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David Bowie, The Internet Visionary

David Bowie performs during a concert celebrating his 50th birthday, on Jan. 9, 1997, at Madison Square Garden in New York City.
Ron Frehm
David Bowie performs during a concert celebrating his 50th birthday, on Jan. 9, 1997, at Madison Square Garden in New York City.

David Bowie's death has a lot of communities mourning. Though his greatest success was in music, he was admired as a trailblazer in fashion, film, gender politics and, as it turns out, technology. Here are just a few of his early forays into digital media.

In 1996, he released his single "Telling Lies" online and got 300,000 downloads at a time when most of the world barely understood what the Internet was.

In 1997, Bowie did a "cybercast" of his Earthling concert in Boston, though it was well before most people had a fast enough Internet connection to really experience it.

Then, in 1998 he launched his own Internet service provider, BowieNet, which offered global high-speed Internet service. (Well, high speed for its time.)

More than that, it was an early fan community. According to a 1998 press release, the service included a personal email address (, access to exclusive music from Rolling Stone and, of course, exclusive content from Bowie and his friends, including live chats with the artist. (BowieNet quietly shut down in 2006.)

In 1999, Bowie made a foray into the video game world. He worked on the soundtrack for Omikron: The Nomad Soul with French game developer Quantic Dream and made an appearance in the game itself.

Bowie's endeavors proved ahead of their time. Though launching new Internet services may not have become commonplace for artists, the rest has: Musicians write music for video games, live-stream concerts, share music digitally and engage with fans online.

Bowie understood before most of his compatriots in the music business that the Internet would change everything. In an interview from late 1999, Bowie spouted off about the revolutionary qualities of the Internet to the largely skeptical BBC interviewer Jeremy Paxman.

Bowie told Paxman that if he were 19 at the time of their chat, he wouldn't have gone into music, which he thought had lost its place as the flag-bearer of rebellion. "The Internet carries the flag of being subversive and possibly rebellious and chaotic, nihilistic," Bowie said.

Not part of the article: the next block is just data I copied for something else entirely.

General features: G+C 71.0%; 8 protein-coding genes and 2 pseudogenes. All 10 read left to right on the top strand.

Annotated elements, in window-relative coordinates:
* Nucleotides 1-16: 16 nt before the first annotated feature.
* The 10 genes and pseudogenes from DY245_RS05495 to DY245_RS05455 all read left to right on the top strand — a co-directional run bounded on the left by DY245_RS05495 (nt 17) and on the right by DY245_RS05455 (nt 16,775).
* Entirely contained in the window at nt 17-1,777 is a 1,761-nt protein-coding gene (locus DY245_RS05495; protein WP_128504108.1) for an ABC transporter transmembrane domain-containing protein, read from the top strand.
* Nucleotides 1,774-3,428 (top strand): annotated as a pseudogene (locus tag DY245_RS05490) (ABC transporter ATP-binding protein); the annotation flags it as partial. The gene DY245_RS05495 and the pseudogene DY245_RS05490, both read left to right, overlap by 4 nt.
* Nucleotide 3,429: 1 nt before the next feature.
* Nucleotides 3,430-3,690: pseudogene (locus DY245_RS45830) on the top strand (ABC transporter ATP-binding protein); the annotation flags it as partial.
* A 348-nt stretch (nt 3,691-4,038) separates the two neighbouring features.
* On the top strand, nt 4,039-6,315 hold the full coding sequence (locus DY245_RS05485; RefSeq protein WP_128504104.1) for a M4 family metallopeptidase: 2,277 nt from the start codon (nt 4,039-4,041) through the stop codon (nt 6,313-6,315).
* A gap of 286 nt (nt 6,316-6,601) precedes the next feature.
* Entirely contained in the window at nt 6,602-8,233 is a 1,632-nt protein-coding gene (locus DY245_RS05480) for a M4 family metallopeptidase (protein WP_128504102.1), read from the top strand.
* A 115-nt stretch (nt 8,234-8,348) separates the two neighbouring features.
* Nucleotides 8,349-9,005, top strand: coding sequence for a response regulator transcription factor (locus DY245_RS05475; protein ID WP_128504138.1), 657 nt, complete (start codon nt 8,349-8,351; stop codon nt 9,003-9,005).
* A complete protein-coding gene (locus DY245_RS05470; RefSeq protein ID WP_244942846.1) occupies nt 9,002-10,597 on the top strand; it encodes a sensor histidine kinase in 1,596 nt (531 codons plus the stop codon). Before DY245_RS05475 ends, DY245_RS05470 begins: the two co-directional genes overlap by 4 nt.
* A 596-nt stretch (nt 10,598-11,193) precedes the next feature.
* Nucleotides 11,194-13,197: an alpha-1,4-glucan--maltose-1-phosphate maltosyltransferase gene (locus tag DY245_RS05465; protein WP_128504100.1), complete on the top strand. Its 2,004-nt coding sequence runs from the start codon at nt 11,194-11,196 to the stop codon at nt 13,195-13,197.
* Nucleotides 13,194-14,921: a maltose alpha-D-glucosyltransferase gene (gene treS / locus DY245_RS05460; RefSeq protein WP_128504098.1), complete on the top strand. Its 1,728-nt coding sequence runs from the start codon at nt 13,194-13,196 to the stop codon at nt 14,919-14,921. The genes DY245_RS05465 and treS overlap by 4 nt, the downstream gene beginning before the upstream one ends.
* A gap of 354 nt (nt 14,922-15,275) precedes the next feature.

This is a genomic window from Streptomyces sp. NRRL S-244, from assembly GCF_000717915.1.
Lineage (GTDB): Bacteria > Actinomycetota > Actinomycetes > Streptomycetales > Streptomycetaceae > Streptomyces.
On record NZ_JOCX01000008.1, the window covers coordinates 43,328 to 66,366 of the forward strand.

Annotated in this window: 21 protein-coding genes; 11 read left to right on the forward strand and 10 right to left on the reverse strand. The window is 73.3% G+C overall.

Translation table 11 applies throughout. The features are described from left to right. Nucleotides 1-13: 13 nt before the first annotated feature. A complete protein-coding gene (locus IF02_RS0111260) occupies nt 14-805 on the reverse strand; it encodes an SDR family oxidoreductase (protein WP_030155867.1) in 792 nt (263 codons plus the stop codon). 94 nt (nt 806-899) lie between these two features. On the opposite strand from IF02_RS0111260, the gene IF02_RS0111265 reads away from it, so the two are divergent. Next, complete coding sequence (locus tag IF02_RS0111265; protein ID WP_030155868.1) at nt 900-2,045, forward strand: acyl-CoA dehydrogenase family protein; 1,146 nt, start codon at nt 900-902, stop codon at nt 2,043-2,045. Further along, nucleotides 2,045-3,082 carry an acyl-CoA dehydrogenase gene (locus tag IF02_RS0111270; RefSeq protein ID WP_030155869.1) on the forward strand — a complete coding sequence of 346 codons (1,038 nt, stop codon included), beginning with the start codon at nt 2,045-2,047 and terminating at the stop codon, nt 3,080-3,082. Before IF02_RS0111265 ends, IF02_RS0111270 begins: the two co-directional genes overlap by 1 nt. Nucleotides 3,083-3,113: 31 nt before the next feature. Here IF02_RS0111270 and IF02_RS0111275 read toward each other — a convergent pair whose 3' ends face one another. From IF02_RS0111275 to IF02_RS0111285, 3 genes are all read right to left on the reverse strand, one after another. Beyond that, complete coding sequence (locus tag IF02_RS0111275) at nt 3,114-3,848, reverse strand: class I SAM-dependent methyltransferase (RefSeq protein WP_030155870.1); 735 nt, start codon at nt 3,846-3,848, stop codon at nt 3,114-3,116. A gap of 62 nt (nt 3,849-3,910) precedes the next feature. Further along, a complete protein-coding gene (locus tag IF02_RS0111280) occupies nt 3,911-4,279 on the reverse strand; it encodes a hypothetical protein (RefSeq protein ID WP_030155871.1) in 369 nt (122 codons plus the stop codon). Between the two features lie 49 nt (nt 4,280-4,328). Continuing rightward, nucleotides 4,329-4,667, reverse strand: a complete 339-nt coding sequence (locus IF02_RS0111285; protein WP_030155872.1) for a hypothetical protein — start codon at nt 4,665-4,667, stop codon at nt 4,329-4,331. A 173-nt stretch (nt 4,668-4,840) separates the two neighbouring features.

What Bowie seemed to know in his gut was the Internet was fundamentally shifting the relationship between artist and audience. And while so many musicians and music business insiders reacted to the changes with fear, Bowie was filled with curiosity, inspired by technology.

"It's becoming more about the audience," he said. "So from my standpoint, being an artist, I want to see what the new construction is between artist and audience. There is a breakdown."

Bowie cited rave culture "where the audience is at least as important as whoever is playing at the rave," as if the artist accompanies the audience.

"I don't think we've seen the tip of the iceberg," Bowie told Paxman. "It's almost if we're on the cusp of something both exhilarating and terrifying."

Bowie mentioned the French-American artist Marcel Duchamp, whom he called prescient on the idea that a piece of work is not finished until the audience adds its interpretation — "and what the piece of art is about is the gray space in the middle."

To Bowie, the 21st century was all going to be about the gray space in the middle. The place where artist and audience meet and improvise — a kind of ongoing live performance. With a little bit of irony, he called the Internet "an alien life form."

Of course, some thought Bowie himself was a bit of an alien life form. His first starring film role was as an alien in The Man Who Fell To Earth. And it was one of so many roles he played on stage and on screen — Ziggy Stardust, Aladdin Sane, the Thin White Duke, Jareth the Goblin King, Major Tom.

Bowie was an explorer of what it meant to be human. He took us places with his music and creativity. And he was curious and interested to find out how new technology would shape him and us. Sadly, he won't be here to help us continue this exploration of "the gray space in the middle."

For my part, I say thank you, David Bowie, for helping to launch us into the 21st century. I have faith that your music will be very much alive online.

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Laura Sydell fell in love with the intimate storytelling qualities of radio, which combined her passion for theatre and writing with her addiction to news. Over her career she has covered politics, arts, media, religion, and entrepreneurship. Currently Sydell is the Digital Culture Correspondent for NPR's All Things Considered, Morning Edition, Weekend Edition, and